Meet Steve Jenne: former Boy Scout, Vietnam veteran, and keeper of one of our country’s most sacred historical artifacts: a half-eaten sandwich that once touched the lips of our 37th president, Richard Milhouse Nixon. On Tuesday that sandwich turned 60 years young, making this as good a time as ever to reflect upon the history of this national treasure.
It was a cloudless, slightly warm autumn day in 1960 when Nixon came to Sullivan, Illinois; population 3,946. In advance of that year’s presidential election, local Republican leaders had invited then-vice president Nixon and his opponent John F. Kennedy to a debate in their corner of the Midwest; Kennedy’s camp declined, but to everyone’s surprise, Nixon’s accepted. On the morning of September 22, Air Force Two landed at Decatur Airport, and Nixon stepped into a black limousine to head to Sullivan along a road filled with spectators. Meanwhile, 14-year-old Steve Jeanne was sitting in school, anxiously awaiting the most important moment of his life.
“The schools got out, I think, I want to say at noon,” said Jenne in an interview with the Herald & Review. “I’m not sure if we if we were in school all day or not. I believe it was a Friday and we got out at noon.”
In lieu of a debate, the local Republican Club hosted a cookout at Sullivan’s Wyman Park, drawing thousands of people anxious to get a glimpse of the vice president and eat sandwiches. Jenne and his Boy Scout troop were called upon to act as honor guard, escorting Nixon and his wife, Pat, to the park’s picnic pavilion, where they were served barbecue buffalo sandwiches, courtesy of a local bison farm.
“My Boy Scout troop was assigned as security... just as luck would have it, I was right behind Vice President Nixon,” said Jenne.
“They served him a buffalo barbecue sandwich on one of those 6-inch paper plates, and he took a couple of bites and commented on how good and tasty it was, and that was about it.”
After taking a quick bite, Nixon was whisked away to make a stump speech, with the large crowds following close behind. Soon enough, Jenne was all alone with the half-eaten sandwich that would change his life. Looking around to make sure no one saw him, he grabbed the sandwich, hopped on his bicycle, and flew back home to show a little piece of history to his mother. Jenne describes the event thus:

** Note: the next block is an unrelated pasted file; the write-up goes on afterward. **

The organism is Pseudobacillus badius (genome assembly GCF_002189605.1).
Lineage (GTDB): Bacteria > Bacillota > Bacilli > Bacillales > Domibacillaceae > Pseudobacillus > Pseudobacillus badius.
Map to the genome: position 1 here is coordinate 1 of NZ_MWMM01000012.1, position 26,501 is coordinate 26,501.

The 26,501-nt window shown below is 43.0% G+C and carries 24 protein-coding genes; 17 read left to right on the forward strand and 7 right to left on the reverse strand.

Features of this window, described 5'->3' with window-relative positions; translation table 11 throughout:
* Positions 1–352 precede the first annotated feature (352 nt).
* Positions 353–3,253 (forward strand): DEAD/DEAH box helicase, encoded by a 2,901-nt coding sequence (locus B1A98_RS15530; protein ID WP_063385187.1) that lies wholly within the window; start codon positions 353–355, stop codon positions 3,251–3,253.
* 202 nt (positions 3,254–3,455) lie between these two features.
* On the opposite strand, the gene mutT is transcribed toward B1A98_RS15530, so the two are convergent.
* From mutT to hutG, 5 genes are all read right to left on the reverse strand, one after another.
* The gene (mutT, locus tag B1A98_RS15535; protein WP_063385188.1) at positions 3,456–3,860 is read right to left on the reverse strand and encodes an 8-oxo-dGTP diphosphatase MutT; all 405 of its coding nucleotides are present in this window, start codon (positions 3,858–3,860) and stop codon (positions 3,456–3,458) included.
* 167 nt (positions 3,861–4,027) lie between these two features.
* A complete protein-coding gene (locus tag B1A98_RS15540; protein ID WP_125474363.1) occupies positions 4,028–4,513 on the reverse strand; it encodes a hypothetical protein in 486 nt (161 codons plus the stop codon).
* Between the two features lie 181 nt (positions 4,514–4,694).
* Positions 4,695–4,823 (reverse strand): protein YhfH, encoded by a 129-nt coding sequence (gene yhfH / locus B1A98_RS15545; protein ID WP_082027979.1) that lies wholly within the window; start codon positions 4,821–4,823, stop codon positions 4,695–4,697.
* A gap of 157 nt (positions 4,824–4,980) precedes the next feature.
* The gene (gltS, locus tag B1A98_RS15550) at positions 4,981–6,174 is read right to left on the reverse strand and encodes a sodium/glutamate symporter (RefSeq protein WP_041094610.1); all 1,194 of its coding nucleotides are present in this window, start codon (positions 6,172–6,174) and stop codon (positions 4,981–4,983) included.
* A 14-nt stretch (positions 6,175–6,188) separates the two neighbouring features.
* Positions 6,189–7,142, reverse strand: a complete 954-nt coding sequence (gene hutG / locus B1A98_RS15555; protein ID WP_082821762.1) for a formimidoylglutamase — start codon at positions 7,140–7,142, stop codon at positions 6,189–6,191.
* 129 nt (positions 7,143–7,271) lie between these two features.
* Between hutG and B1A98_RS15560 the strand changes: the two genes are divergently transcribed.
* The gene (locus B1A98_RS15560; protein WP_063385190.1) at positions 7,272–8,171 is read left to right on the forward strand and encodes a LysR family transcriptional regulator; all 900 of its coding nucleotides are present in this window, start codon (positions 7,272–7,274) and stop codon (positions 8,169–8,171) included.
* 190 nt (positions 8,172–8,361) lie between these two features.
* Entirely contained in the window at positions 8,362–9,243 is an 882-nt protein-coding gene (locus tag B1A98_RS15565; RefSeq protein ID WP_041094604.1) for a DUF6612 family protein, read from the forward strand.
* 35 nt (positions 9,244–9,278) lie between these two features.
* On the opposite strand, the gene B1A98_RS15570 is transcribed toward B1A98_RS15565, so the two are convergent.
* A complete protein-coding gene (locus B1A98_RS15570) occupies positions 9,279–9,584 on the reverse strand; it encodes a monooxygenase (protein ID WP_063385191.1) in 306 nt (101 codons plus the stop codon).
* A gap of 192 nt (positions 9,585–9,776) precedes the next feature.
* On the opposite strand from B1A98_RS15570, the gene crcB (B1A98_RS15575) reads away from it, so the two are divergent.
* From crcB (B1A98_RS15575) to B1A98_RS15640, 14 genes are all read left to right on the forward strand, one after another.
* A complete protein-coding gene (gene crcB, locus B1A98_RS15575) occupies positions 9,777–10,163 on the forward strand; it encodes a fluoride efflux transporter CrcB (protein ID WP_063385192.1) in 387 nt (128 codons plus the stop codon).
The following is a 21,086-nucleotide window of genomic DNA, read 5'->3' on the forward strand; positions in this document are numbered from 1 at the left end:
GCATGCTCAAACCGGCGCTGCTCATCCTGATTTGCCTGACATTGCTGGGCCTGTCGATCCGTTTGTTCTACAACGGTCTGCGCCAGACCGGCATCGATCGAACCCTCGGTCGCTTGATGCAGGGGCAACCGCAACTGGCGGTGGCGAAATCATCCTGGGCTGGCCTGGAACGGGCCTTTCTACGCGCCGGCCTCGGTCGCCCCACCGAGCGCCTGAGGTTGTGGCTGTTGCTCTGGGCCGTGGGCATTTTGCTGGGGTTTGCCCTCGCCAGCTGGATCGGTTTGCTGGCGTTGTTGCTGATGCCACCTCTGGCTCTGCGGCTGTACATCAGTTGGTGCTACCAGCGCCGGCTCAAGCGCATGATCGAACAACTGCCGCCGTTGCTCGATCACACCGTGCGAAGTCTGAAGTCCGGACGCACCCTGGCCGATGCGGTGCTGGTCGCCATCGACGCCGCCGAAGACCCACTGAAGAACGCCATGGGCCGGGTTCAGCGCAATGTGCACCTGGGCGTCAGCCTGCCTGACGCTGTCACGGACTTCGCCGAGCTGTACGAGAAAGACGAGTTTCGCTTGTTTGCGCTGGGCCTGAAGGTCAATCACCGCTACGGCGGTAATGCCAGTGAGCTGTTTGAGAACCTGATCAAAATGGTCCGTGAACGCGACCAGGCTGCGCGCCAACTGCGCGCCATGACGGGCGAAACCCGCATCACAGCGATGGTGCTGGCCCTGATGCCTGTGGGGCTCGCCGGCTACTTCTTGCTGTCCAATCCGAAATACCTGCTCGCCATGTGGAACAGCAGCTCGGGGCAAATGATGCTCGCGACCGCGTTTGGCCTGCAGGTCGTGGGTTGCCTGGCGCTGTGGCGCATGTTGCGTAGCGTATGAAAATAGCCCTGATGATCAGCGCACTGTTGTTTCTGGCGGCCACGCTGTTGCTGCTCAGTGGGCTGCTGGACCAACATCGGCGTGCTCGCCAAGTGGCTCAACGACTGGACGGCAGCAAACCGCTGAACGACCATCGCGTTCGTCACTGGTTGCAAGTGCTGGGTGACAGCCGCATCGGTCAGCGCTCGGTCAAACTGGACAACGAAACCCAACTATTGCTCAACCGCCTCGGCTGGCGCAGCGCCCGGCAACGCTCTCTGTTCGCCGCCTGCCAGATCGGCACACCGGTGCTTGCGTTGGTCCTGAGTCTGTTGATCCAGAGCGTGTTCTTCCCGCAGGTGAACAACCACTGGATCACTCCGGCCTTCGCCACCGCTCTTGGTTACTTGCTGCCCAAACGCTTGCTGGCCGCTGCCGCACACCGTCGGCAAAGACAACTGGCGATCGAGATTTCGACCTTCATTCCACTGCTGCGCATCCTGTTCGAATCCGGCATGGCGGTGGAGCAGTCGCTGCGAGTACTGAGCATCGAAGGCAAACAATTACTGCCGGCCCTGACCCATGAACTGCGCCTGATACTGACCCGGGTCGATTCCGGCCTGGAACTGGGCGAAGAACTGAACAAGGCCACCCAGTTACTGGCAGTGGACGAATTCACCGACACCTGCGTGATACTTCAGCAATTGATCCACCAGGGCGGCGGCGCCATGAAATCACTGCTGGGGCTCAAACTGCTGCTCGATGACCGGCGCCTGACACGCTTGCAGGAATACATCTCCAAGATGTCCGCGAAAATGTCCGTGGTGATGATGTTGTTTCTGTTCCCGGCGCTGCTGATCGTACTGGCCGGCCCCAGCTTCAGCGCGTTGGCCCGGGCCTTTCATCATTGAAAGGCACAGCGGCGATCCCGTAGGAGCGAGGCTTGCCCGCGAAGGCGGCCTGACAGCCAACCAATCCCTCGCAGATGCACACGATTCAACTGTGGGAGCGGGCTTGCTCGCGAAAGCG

I ran in the door, I said, “Mom I’ve got the sandwich that Nixon took a couple of bites of!” She was surprised and said, “Well, what do you want me to do with it?” I said, “Freeze it,” so she, in her infinite wisdom, put it in a plastic baggie and put that inside of a Musselman’s applesauce jar, stuck it in the freezer, and that’s the way it still is today 60 years later.
Jenne’s sandwich was no more than a treasured family heirloom until 1988, when a local newspaper story went national, and the producers of The Tonight Show took notice. On December 4, after appearances by Steve Martin and Helen Shaver, Jenne walked out on the set, sat down between Johnny Carson and his sidekick Ed McMahon, and introduced his beloved sandwich/Nixon DNA sample to the whole world. Fortunately for us, all 7 minutes and 46 glorious seconds of this interaction have been preserved on YouTube so that future generations may learn about the half-eaten sandwich:
After the show, Jenne brought half-eaten sandwiches from Steve Martin and Johnny Carson back to Illinois and put them in the freezer next to Nixon’s. As his story continued to spread, he received half-eaten sandwiches from Tiny Tim and legendary comedian Henny Youngman. This year, to celebrate the 60th anniversary of the sandwich that started it all, Jenne collaborated with local author Scot England on a memoir, The Sandwich That Changed My Life! The 146-page book includes a rare color photo of the sandwich, taken without the plastic bag or Musselman’s Applesauce jar. Jenne told the Herald & Review that the sandwich was being kept safe so that it may be preserved for future historians to study.
“As long as I am living, that sandwich will be stored in my freezer in a container that is labeled, ‘Save, don’t throw away.’”